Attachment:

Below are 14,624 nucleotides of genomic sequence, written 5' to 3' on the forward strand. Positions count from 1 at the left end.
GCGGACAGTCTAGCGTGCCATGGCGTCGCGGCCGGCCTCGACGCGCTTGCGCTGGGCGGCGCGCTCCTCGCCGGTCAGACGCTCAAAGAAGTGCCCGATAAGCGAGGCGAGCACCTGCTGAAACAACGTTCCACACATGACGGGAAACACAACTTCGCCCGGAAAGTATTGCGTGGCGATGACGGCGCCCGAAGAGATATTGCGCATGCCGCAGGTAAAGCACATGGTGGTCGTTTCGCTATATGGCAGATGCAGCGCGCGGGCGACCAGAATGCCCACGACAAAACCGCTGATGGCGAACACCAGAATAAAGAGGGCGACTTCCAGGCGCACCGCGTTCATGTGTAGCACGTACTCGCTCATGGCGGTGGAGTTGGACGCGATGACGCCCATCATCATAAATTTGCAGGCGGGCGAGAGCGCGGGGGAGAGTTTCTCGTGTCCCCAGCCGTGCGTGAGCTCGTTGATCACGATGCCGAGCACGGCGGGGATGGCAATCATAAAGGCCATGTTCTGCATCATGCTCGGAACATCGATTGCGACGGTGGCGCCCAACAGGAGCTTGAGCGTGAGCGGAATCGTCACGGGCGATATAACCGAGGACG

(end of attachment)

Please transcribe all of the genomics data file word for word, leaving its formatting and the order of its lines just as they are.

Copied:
Below are 14,624 nucleotides of genomic sequence, written 5' to 3' on the forward strand. Positions count from 1 at the left end.
GCGGACAGTCTAGCGTGCCATGGCGTCGCGGCCGGCCTCGACGCGCTTGCGCTGGGCGGCGCGCTCCTCGCCGGTCAGACGCTCAAAGAAGTGCCCGATAAGCGAGGCGAGCACCTGCTGAAACAACGTTCCACACATGACGGGAAACACAACTTCGCCCGGAAAGTATTGCGTGGCGATGACGGCGCCCGAAGAGATATTGCGCATGCCGCAGGTAAAGCACATGGTGGTCGTTTCGCTATATGGCAGATGCAGCGCGCGGGCGACCAGAATGCCCACGACAAAACCGCTGATGGCGAACACCAGAATAAAGAGGGCGACTTCCAGGCGCACCGCGTTCATGTGTAGCACGTACTCGCTCATGGCGGTGGAGTTGGACGCGATGACGCCCATCATCATAAATTTGCAGGCGGGCGAGAGCGCGGGGGAGAGTTTCTCGTGTCCCCAGCCGTGCGTGAGCTCGTTGATCACGATGCCGAGCACGGCGGGGATGGCAATCATAAAGGCCATGTTCTGCATCATGCTCGGAACATCGATTGCGACGGTGGCGCCCAACAGGAGCTTGAGCGTGAGCGGAATCGTCACGGGCGATATAACCGAGGACG